I can’t stress the importance of structure enough. You’ve been there: at a presentation and you may be genuinely interested, but you’re a bit bored or tired or distracted and struggling to pay attention.

As a presenter – or a leader – we need to help our audience follow along. We need to say: here’s my point, and here are the three ways I’m going to prove it to you.

They don’t talk about this in the book, but my dad expanded on this part for me; keep going back to that structure. Say, “So now I’m done with my first point, X, and now I’m going to share my second point, Y.” This does a lot to keep people engaged, and when you’re truly leading, it will hammer your points home.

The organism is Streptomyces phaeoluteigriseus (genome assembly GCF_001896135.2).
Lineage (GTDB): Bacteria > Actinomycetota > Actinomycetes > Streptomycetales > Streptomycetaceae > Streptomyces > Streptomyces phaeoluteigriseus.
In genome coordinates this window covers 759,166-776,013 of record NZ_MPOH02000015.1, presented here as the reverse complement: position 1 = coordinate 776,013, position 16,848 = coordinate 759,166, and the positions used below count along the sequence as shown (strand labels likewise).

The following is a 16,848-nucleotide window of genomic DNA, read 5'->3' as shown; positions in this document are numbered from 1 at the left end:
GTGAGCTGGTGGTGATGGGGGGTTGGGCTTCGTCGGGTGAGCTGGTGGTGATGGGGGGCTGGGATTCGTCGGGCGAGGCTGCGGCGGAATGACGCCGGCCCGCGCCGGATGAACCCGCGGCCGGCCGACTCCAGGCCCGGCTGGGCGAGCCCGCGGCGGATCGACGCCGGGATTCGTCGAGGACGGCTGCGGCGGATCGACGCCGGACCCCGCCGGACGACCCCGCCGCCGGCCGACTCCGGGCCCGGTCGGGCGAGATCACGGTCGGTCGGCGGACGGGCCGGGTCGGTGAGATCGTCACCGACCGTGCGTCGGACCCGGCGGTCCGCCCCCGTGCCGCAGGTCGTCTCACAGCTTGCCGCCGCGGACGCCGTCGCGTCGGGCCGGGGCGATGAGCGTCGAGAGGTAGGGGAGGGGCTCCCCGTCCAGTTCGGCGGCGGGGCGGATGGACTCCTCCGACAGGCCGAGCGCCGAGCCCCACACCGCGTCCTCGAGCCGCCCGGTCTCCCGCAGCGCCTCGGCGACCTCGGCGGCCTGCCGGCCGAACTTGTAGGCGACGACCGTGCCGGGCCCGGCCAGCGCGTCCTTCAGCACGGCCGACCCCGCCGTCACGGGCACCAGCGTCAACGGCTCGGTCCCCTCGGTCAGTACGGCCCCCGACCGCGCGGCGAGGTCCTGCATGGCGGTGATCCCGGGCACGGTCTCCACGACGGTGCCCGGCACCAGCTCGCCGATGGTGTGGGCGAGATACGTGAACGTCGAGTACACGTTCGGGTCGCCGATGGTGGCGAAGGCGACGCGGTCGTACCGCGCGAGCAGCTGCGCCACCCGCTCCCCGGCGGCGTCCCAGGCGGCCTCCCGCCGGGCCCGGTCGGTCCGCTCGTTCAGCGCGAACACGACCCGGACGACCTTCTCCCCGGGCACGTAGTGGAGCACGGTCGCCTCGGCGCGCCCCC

The body of the presentation/talk/phone call/etc. is self-explanatory.

The conclusion is all about bringing people back to the message by restating it. But restating it isn’t enough; what do you want people to do? Finish with direction, action, a rallying cry!

It’s just like donors. Inspire them? Yes. But don’t leave them hanging. Inspire them to act.

I hope this helps you organize your next presentation, meeting, or whatever it might be. Approach it this way and you’ll be doing more than speaking; you’ll be leading.

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Written by Maeve Strathy

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Maeve is the Founder of What Gives Philanthropy and has been working in fundraising for eleven years.
Click here to learn more about Maeve.

Connect with Maeve via:
Twitter | LinkedIn | Email

That Dirty “M” Word: Micromanagement

So I’m back. You know. I said this last week.

But something I want you to know about me being back, is that it’s going to be different this time.